Many of the things that the programming community has suffered with — as software has become larger and more complex — will be remediated by moving to these new techniques. But there’s a huge amount of inertia in the system, a huge amount of investment.
We’re in a very long-term shift to the next computing platform. This happens in our industry about every 15 to 20 years, like a clock. The question is: Will we or will somebody else be the ones to navigate to this new platform model? I think that we are well prepared for that change.
Knowledge at Wharton: One of those big evolutionary changes that happened in the mid-1970s is one that helped to build this company: the change from mainframe and mini-computers to personal computers.
Mundie: Since 1980, we’ve been through about two and a half of these cycles. My view is that each new platform cycle has two phases. The first I call the diffusion phase, where something has to force the diffusion of the new platform into the environment. Once it’s there, it becomes a target for the world’s programmers to move up to some new use of the platform and to create a lot of applications for it.
The PC platform was established by two killer apps: spreadsheets and word processors. They had enough appeal that individuals went out and bought a personal computer just to get access to those tools. That was the birth of the personal computing industry.
The next platform shift came along with the Internet as another place you could target programs. It didn’t obviate what was happening at the desktop. There were two killer apps for that [phase]: email clients and web browsers.
Once you establish a platform, the second phase is the exploitation phase. We’ve had literally hundreds of millions of people exploiting the PC platform. There’s a huge community now exploiting what you can do on the cloud side. We’re in the exploitation half of the Internet, which shows because it’s getting more diverse in terms of people programming for it and using it.
Where that ends up is what I call the “cloud plus client” model. If you look back a little bit, people said, “Hey, forget that software stuff, it’s just software as a service.” That’s pretty well gone now.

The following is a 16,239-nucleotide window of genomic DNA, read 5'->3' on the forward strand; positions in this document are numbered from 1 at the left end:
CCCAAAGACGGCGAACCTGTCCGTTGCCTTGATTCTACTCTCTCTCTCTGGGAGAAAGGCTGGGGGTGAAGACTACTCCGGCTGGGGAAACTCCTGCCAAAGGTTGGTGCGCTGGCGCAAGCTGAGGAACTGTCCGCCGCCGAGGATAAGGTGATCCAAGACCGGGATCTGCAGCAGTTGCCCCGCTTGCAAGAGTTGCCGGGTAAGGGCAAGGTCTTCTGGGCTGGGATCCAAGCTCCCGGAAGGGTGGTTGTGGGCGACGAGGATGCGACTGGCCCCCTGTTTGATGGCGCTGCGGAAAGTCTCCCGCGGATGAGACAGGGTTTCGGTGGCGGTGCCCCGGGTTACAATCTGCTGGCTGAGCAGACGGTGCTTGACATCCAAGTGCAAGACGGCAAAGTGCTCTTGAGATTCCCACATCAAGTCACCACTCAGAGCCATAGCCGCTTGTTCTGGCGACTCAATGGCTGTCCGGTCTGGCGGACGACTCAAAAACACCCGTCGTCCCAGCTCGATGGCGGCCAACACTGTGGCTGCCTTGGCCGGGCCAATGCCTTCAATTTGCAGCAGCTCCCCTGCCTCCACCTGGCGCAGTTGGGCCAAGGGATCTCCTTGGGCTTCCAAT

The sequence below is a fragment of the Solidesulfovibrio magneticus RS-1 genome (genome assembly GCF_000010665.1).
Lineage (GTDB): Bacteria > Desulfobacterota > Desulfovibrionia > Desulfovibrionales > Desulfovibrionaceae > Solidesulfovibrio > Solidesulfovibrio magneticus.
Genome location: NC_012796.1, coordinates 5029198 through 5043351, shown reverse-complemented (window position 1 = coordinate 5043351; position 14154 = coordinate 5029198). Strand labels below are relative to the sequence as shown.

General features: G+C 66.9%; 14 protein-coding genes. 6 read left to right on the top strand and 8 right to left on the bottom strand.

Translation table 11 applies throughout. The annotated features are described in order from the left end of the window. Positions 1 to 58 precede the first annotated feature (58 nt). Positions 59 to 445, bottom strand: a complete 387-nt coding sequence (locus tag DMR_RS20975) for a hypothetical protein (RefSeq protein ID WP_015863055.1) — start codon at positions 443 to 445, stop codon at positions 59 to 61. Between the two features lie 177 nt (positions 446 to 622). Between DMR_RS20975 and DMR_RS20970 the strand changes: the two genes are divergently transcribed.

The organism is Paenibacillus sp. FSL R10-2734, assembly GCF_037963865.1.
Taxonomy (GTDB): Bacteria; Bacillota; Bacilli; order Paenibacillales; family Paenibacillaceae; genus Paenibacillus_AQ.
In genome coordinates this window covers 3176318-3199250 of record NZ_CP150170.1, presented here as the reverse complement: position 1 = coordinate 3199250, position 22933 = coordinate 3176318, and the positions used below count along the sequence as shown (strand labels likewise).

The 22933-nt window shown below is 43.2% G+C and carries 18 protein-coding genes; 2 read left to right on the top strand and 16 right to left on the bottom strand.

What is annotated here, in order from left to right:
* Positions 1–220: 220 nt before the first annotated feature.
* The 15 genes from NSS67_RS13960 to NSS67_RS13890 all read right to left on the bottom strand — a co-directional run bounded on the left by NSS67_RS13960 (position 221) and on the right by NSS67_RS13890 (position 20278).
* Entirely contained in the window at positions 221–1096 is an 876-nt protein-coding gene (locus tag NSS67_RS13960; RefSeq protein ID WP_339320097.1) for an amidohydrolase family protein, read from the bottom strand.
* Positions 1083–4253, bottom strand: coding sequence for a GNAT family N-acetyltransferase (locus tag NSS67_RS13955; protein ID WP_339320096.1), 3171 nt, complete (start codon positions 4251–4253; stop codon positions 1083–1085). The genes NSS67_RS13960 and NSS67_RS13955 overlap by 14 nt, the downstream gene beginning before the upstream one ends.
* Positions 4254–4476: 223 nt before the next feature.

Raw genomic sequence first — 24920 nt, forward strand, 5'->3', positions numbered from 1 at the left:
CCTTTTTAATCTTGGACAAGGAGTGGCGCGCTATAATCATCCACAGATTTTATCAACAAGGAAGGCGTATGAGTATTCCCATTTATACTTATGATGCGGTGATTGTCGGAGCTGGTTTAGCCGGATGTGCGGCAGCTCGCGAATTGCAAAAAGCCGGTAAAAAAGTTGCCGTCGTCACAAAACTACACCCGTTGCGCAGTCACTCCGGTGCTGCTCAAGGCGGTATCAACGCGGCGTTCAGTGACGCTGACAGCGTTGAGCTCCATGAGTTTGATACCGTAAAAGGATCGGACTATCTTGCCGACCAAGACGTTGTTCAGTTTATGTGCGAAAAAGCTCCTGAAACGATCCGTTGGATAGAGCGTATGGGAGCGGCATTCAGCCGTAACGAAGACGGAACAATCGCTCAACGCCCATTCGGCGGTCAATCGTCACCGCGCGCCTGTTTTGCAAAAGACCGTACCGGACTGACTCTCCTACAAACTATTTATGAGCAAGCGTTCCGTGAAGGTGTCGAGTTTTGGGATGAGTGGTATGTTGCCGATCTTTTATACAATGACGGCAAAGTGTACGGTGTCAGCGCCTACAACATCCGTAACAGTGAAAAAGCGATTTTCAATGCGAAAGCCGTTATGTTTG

Knowledge at Wharton: SalesForce.com’s phone number is still 1-800-NO-SOFTWARE.
Mundie: Yeah, and people aren’t calling it that often either.
[Despite] the rhetoric, any of the really compelling Internet-based applications are now being built by software that runs in the client — whether its browser-based or real local execution. Take Virtual Earth, Google Earth, the Robot Telescope or any of these truly compelling experiences — more and more you’re running some sophisticated client and it’s being fed by a data or orchestration service in the cloud. This “cloud plus client,” which we generally call “software plus services,” is going to be shown in every dimension — economics, the experience of the user and other things — to be a much more durable use of this composite platform.
What you have to ask is: What is the next really big shift in the platform? I’ve named it “fully productive computing” — where there’s a lot more use of the computing cycles that are in the system. Take your laptop, your desktop, your cell phone — if you measured the utilization of the computer [inside these devices], it’s very low because it’s only been designed to respond to an input from you.
If you realize there are a lot of latent cycles that are unused in the devices and then you say, “I’m going to make those things go up by a factor of 100 in the next decade” — there’s no way you’re going to leave that lying fallow. The programmers of the world will do something with it.